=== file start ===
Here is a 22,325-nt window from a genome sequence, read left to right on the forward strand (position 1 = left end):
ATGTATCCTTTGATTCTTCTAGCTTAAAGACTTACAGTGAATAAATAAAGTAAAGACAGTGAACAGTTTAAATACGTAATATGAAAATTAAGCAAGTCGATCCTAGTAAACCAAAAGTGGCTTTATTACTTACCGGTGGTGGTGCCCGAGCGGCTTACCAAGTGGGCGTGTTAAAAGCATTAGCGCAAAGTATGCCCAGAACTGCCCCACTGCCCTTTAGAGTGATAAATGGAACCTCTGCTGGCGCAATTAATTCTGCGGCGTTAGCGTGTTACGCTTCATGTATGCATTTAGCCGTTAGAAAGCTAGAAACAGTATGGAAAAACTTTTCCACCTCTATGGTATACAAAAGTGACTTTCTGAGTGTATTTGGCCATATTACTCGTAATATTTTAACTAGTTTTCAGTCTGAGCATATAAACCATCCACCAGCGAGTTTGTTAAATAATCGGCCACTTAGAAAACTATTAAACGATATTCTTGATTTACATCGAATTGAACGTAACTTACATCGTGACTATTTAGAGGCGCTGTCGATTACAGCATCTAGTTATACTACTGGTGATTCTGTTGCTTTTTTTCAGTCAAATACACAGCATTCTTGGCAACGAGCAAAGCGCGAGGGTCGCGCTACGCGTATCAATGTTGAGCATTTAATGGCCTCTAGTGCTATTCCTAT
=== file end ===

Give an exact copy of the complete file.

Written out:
Here is a 22,325-nt window from a genome sequence, read left to right on the forward strand (position 1 = left end):
ATGTATCCTTTGATTCTTCTAGCTTAAAGACTTACAGTGAATAAATAAAGTAAAGACAGTGAACAGTTTAAATACGTAATATGAAAATTAAGCAAGTCGATCCTAGTAAACCAAAAGTGGCTTTATTACTTACCGGTGGTGGTGCCCGAGCGGCTTACCAAGTGGGCGTGTTAAAAGCATTAGCGCAAAGTATGCCCAGAACTGCCCCACTGCCCTTTAGAGTGATAAATGGAACCTCTGCTGGCGCAATTAATTCTGCGGCGTTAGCGTGTTACGCTTCATGTATGCATTTAGCCGTTAGAAAGCTAGAAACAGTATGGAAAAACTTTTCCACCTCTATGGTATACAAAAGTGACTTTCTGAGTGTATTTGGCCATATTACTCGTAATATTTTAACTAGTTTTCAGTCTGAGCATATAAACCATCCACCAGCGAGTTTGTTAAATAATCGGCCACTTAGAAAACTATTAAACGATATTCTTGATTTACATCGAATTGAACGTAACTTACATCGTGACTATTTAGAGGCGCTGTCGATTACAGCATCTAGTTATACTACTGGTGATTCTGTTGCTTTTTTTCAGTCAAATACACAGCATTCTTGGCAACGAGCAAAGCGCGAGGGTCGCGCTACGCGTATCAATGTTGAGCATTTAATGGCCTCTAGTGCTATTCCTAT